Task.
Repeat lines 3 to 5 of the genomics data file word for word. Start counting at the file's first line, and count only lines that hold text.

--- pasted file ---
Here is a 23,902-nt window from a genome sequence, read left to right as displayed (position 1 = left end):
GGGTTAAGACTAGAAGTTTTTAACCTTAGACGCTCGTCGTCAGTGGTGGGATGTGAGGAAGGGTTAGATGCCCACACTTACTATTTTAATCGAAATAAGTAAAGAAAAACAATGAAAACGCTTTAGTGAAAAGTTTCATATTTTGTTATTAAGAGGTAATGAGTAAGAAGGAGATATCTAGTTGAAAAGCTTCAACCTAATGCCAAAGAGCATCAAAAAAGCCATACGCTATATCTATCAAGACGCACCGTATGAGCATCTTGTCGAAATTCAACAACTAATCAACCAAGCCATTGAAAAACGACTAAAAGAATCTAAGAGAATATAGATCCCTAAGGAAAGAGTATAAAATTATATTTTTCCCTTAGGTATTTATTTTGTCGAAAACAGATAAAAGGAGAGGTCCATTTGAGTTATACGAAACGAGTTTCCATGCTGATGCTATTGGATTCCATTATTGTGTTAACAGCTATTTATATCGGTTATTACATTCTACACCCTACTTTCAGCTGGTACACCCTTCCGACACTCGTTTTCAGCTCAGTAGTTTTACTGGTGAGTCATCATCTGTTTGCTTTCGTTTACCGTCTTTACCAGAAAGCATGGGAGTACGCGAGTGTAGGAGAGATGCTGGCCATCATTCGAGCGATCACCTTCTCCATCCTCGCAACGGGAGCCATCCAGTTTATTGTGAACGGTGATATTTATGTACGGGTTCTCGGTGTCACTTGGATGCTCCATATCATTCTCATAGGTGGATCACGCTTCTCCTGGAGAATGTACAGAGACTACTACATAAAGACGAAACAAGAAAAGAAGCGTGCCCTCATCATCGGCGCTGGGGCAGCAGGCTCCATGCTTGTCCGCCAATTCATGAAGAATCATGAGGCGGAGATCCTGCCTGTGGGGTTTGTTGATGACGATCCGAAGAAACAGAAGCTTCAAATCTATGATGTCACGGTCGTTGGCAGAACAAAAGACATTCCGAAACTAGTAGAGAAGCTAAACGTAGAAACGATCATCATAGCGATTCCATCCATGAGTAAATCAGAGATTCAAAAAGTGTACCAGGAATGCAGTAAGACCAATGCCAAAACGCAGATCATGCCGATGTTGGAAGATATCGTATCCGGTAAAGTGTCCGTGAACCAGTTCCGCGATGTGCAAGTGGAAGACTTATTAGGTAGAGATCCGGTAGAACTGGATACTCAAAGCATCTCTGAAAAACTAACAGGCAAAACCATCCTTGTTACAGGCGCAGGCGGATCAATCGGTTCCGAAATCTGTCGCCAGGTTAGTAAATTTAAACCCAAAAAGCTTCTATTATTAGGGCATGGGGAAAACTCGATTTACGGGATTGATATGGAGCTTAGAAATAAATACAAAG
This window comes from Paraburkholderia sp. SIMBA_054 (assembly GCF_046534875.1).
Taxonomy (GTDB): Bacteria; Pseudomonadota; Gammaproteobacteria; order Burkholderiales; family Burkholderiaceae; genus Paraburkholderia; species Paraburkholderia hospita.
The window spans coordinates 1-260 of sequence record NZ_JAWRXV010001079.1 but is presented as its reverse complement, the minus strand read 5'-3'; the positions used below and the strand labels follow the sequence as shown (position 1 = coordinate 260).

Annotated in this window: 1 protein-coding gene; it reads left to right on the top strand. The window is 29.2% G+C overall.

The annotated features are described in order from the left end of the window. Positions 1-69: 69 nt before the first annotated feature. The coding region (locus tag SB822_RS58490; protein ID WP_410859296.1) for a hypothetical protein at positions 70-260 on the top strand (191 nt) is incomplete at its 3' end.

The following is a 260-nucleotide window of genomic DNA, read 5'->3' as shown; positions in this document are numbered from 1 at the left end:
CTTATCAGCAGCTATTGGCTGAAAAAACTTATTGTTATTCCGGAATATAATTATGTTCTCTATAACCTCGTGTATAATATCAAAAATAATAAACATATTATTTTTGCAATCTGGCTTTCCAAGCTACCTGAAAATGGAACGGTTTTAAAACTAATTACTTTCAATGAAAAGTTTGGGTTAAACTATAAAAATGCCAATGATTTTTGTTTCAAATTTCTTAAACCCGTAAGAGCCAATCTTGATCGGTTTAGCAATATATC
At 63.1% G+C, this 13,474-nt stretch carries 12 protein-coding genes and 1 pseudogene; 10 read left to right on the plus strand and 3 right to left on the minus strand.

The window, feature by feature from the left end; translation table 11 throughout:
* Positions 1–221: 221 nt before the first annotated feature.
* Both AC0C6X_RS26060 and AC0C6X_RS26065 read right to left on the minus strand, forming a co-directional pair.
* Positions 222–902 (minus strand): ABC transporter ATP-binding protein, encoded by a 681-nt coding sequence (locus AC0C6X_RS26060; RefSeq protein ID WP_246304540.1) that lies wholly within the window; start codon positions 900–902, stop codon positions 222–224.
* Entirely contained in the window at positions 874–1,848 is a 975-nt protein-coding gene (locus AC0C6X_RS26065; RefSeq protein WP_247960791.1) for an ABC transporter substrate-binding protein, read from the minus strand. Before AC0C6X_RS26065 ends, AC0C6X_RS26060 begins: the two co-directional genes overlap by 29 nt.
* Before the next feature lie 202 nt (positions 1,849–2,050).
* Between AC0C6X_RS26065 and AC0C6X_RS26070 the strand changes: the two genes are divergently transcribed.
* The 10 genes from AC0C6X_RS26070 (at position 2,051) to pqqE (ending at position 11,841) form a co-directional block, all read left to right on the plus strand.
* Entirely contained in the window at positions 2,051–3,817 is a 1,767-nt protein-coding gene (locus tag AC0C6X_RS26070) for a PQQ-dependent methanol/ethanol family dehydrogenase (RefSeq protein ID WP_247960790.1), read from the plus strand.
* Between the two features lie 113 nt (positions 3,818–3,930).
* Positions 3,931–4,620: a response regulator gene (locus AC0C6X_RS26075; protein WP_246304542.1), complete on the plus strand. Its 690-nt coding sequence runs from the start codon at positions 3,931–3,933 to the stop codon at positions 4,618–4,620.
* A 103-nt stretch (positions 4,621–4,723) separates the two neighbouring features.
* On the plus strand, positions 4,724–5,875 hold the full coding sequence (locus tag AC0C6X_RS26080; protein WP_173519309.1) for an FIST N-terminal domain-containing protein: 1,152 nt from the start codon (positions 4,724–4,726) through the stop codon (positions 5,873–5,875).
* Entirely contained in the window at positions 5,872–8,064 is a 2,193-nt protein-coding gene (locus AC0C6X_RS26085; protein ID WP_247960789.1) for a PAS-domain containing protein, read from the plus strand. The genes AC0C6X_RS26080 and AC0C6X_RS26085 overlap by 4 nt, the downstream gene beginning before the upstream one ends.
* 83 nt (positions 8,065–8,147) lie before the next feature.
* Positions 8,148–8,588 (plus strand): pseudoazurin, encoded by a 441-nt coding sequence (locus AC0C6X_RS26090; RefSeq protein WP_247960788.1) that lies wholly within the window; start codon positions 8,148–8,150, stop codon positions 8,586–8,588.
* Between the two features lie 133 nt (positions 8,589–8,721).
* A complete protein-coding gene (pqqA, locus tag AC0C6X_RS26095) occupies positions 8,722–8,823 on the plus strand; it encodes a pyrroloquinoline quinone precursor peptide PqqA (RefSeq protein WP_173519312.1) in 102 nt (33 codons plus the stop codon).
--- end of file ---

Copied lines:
This window comes from Paraburkholderia sp. SIMBA_054 (assembly GCF_046534875.1).
Taxonomy (GTDB): Bacteria; Pseudomonadota; Gammaproteobacteria; order Burkholderiales; family Burkholderiaceae; genus Paraburkholderia; species Paraburkholderia hospita.
The window spans coordinates 1-260 of sequence record NZ_JAWRXV010001079.1 but is presented as its reverse complement, the minus strand read 5'-3'; the positions used below and the strand labels follow the sequence as shown (position 1 = coordinate 260).